And so HD-DVD has passed on, ceased to be, it is an ex-format, yada yada. Toshiba threw in the towel after fighting a losing battle against Blu-Ray, a battle for a very small slice of the market. Because let's face it -- the HD market is not that big. An awful lot of people can't afford HDTVs yet, and resent the impression that they're having it forced on them by the analog shutdown next year. (It isn't, but the FCC has done a piss-poor job of getting the word out, and the converter boxes currently on the market are outrageously priced even with the subsidized discount.)
It's not that I'm terribly comfortable with Blu-Ray -- the DRM on the format is particularly nasty and paranoid, and though nobody has actually put it into use just yet, the possibility that you could have your player bricked because of a firmware update you didn't know about is really inexcusable. But Blu-Ray has some big upsides. The disc format, for one thing, is more robust than DVD, with mandatory scratchproofing to protect the recording surface. The capacity of the disc is 10GB greater for a single-sided disc, and the recording equipment is more readily available (BD-R burners are not easily found, but HD-DVD burners are damn near impossible). More companies have been shipping Blu-Ray -- in Best Buy a couple of weeks ago, I saw Blu-Ray from five companies (Sony, Panasonic, Sharp, Samsung (first to market around here) and LG) and HD-DVD from just two (Toshiba and LG (who was hedging their bets with a two-way player anyway)). Not to mention the way the video game market handled it -- Microsoft offers HD-DVD for the Xbox360, but only as an add-on, while Sony went all-in with the PS3. (Nintendo won by bypassing HD entirely for the Wii and focusing on gameplay -- smart move there.) And most Blu-Ray players seem to be able to handle AVCHD, a godsend to anyone wanting to distribute homemade HD content, since BD-R blanks are still outrageously expensive and DVDs are filthy cheap.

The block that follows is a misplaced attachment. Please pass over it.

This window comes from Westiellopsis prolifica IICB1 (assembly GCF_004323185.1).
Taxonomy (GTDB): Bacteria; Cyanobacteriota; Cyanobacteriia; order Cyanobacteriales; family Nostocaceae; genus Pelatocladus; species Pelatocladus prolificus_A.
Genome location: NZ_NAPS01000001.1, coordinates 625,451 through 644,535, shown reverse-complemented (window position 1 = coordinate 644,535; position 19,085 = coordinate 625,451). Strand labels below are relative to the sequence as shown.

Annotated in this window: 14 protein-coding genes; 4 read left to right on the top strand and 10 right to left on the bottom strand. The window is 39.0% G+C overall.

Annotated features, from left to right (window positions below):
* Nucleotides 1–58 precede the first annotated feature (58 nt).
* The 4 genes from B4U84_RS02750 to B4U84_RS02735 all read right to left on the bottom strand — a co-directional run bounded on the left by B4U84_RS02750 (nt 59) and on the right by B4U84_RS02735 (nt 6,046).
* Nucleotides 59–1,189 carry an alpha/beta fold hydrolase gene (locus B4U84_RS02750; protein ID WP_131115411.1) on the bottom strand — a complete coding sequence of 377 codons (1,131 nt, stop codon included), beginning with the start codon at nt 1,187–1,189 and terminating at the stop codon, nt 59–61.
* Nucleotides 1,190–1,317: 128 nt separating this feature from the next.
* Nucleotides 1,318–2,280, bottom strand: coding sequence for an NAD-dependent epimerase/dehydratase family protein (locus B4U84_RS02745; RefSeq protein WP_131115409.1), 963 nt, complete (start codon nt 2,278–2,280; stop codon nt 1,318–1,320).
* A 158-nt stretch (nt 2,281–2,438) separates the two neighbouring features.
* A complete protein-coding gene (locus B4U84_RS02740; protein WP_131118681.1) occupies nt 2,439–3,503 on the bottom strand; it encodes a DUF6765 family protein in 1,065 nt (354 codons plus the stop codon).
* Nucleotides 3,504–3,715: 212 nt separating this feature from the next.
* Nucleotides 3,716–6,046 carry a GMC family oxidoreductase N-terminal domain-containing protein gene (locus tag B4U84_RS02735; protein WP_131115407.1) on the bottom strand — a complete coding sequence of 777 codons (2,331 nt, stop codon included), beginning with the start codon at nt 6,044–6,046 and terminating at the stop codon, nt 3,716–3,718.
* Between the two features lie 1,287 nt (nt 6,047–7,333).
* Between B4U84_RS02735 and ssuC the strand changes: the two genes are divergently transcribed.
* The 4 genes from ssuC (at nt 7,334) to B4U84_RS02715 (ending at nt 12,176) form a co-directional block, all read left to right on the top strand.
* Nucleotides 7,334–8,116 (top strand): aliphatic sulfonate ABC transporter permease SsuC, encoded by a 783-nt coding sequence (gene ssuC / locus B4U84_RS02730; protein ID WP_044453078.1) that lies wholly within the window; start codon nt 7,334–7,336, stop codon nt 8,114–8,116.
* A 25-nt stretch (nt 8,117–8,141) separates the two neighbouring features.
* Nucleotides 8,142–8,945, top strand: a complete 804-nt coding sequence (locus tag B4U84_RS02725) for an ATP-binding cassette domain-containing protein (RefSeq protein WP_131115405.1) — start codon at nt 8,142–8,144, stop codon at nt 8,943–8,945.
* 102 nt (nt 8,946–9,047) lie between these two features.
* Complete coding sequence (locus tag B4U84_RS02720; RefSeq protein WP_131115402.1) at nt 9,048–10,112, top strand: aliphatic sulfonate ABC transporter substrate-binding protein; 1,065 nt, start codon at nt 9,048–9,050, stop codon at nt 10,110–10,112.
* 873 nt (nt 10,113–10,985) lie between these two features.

I have heard a great many people saying that it's all moot as we'll all be downloading our video in a few years anyway. Well, maybe those people will -- I've no doubt it's a workable business model. But I don't like being at the mercy of someone else's DRM server to watch a movie whenever I want. As videotape did not kill the movie industry, as the World Wide Web and ebooks have not killed paper books, so downloading will not kill the disc. They play to different market segments, and it's really foolish to pretend otherwise. (It reminds me of Microsoft's house concept that I saw on some newsmagazine (probably Dateline NBC) a few years back -- it was full of interesting gadgets that nobody but a hardcore wirehead could really appreciate. I'm not saying there aren't people who will appreciate it, but at the same time there's a whole hell of a lot of people who just don't see the point.)